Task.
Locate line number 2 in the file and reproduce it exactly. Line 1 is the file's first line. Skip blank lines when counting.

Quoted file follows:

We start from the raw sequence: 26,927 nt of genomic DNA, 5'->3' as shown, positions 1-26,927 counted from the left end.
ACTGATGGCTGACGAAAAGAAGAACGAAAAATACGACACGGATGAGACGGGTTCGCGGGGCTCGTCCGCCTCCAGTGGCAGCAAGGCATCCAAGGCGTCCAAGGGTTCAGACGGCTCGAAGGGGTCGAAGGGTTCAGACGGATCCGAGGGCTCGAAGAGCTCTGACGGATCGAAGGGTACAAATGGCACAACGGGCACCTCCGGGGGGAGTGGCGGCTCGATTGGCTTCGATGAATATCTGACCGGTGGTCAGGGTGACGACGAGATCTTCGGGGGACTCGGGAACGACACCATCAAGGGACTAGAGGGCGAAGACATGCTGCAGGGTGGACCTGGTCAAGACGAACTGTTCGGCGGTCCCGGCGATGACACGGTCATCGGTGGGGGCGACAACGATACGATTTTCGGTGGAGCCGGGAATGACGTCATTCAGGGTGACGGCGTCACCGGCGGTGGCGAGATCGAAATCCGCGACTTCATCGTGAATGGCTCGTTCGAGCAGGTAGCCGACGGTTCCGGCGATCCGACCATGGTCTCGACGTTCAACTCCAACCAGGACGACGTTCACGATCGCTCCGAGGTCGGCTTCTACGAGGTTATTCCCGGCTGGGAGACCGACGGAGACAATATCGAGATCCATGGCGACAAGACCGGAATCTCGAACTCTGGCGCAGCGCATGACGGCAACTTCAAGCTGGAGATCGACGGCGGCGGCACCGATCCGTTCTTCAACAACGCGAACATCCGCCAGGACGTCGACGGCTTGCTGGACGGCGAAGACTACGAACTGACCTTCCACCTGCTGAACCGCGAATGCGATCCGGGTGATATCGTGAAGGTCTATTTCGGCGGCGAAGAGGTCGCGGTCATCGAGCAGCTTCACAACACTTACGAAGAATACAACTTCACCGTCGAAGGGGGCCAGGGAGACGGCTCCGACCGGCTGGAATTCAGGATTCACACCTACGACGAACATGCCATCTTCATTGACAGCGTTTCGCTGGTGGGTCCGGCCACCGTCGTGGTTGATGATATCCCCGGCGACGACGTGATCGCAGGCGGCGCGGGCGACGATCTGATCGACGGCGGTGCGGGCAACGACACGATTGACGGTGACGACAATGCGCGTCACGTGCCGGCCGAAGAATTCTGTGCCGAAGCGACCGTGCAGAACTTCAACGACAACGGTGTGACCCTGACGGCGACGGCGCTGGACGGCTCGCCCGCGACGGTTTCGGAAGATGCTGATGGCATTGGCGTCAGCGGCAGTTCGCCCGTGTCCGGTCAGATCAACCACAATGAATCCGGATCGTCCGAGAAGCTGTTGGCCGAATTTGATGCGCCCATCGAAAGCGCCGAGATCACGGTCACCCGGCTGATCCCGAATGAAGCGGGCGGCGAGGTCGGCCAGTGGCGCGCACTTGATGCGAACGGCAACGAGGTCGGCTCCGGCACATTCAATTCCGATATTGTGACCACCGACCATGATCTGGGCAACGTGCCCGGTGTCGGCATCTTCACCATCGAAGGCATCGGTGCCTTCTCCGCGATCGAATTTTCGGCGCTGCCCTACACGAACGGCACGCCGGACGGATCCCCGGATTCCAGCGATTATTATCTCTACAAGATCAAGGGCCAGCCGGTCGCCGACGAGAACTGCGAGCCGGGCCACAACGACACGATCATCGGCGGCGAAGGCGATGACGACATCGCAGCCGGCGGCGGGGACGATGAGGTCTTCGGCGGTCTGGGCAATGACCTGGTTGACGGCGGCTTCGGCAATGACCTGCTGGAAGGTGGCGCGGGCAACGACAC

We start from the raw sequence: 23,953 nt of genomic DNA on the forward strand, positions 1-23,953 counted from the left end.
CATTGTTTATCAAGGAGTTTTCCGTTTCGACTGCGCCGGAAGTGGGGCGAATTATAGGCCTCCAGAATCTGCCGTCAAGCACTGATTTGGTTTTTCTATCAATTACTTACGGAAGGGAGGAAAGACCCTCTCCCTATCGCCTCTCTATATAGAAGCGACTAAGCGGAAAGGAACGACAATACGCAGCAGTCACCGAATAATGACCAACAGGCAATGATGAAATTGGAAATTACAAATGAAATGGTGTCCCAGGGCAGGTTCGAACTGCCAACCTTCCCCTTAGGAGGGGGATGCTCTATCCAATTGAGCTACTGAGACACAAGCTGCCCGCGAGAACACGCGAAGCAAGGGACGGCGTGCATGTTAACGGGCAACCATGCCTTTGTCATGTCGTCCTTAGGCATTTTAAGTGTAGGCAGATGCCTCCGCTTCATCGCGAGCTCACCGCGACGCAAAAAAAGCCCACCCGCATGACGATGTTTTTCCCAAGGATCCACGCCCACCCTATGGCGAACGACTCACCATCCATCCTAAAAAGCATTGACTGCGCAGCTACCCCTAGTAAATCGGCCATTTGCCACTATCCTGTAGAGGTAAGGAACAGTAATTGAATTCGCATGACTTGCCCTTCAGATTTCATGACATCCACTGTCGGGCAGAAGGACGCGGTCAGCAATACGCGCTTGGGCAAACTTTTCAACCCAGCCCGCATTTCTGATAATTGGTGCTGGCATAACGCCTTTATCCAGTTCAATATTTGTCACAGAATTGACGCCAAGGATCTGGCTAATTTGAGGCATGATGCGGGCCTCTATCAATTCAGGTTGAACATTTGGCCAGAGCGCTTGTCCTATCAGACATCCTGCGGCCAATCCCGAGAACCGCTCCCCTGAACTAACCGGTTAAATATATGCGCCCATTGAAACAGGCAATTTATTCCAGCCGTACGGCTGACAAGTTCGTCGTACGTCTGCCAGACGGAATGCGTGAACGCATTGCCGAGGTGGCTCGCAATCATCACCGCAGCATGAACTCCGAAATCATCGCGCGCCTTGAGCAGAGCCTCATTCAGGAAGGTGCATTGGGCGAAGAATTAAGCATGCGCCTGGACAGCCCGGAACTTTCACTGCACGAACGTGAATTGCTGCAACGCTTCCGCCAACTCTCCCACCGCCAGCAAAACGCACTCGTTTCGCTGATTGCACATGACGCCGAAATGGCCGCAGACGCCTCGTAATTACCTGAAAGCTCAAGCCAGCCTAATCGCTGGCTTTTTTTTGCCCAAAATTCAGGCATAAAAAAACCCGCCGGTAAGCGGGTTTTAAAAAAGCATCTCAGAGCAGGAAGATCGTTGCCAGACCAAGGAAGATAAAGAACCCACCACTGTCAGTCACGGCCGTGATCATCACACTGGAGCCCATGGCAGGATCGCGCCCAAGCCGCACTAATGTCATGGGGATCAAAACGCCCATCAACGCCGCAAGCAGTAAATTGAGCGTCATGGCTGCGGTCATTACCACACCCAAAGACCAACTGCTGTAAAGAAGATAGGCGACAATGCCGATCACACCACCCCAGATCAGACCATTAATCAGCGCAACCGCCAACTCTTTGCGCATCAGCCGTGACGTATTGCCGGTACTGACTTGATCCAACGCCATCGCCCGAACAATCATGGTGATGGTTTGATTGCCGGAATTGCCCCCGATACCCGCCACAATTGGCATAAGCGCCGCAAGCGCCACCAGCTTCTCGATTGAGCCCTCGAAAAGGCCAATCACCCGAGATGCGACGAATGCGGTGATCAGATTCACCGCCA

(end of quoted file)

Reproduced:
ACTGATGGCTGACGAAAAGAAGAACGAAAAATACGACACGGATGAGACGGGTTCGCGGGGCTCGTCCGCCTCCAGTGGCAGCAAGGCATCCAAGGCGTCCAAGGGTTCAGACGGCTCGAAGGGGTCGAAGGGTTCAGACGGATCCGAGGGCTCGAAGAGCTCTGACGGATCGAAGGGTACAAATGGCACAACGGGCACCTCCGGGGGGAGTGGCGGCTCGATTGGCTTCGATGAATATCTGACCGGTGGTCAGGGTGACGACGAGATCTTCGGGGGACTCGGGAACGACACCATCAAGGGACTAGAGGGCGAAGACATGCTGCAGGGTGGACCTGGTCAAGACGAACTGTTCGGCGGTCCCGGCGATGACACGGTCATCGGTGGGGGCGACAACGATACGATTTTCGGTGGAGCCGGGAATGACGTCATTCAGGGTGACGGCGTCACCGGCGGTGGCGAGATCGAAATCCGCGACTTCATCGTGAATGGCTCGTTCGAGCAGGTAGCCGACGGTTCCGGCGATCCGACCATGGTCTCGACGTTCAACTCCAACCAGGACGACGTTCACGATCGCTCCGAGGTCGGCTTCTACGAGGTTATTCCCGGCTGGGAGACCGACGGAGACAATATCGAGATCCATGGCGACAAGACCGGAATCTCGAACTCTGGCGCAGCGCATGACGGCAACTTCAAGCTGGAGATCGACGGCGGCGGCACCGATCCGTTCTTCAACAACGCGAACATCCGCCAGGACGTCGACGGCTTGCTGGACGGCGAAGACTACGAACTGACCTTCCACCTGCTGAACCGCGAATGCGATCCGGGTGATATCGTGAAGGTCTATTTCGGCGGCGAAGAGGTCGCGGTCATCGAGCAGCTTCACAACACTTACGAAGAATACAACTTCACCGTCGAAGGGGGCCAGGGAGACGGCTCCGACCGGCTGGAATTCAGGATTCACACCTACGACGAACATGCCATCTTCATTGACAGCGTTTCGCTGGTGGGTCCGGCCACCGTCGTGGTTGATGATATCCCCGGCGACGACGTGATCGCAGGCGGCGCGGGCGACGATCTGATCGACGGCGGTGCGGGCAACGACACGATTGACGGTGACGACAATGCGCGTCACGTGCCGGCCGAAGAATTCTGTGCCGAAGCGACCGTGCAGAACTTCAACGACAACGGTGTGACCCTGACGGCGACGGCGCTGGACGGCTCGCCCGCGACGGTTTCGGAAGATGCTGATGGCATTGGCGTCAGCGGCAGTTCGCCCGTGTCCGGTCAGATCAACCACAATGAATCCGGATCGTCCGAGAAGCTGTTGGCCGAATTTGATGCGCCCATCGAAAGCGCCGAGATCACGGTCACCCGGCTGATCCCGAATGAAGCGGGCGGCGAGGTCGGCCAGTGGCGCGCACTTGATGCGAACGGCAACGAGGTCGGCTCCGGCACATTCAATTCCGATATTGTGACCACCGACCATGATCTGGGCAACGTGCCCGGTGTCGGCATCTTCACCATCGAAGGCATCGGTGCCTTCTCCGCGATCGAATTTTCGGCGCTGCCCTACACGAACGGCACGCCGGACGGATCCCCGGATTCCAGCGATTATTATCTCTACAAGATCAAGGGCCAGCCGGTCGCCGACGAGAACTGCGAGCCGGGCCACAACGACACGATCATCGGCGGCGAAGGCGATGACGACATCGCAGCCGGCGGCGGGGACGATGAGGTCTTCGGCGGTCTGGGCAATGACCTGGTTGACGGCGGCTTCGGCAATGACCTGCTGGAAGGTGGCGCGGGCAACGACAC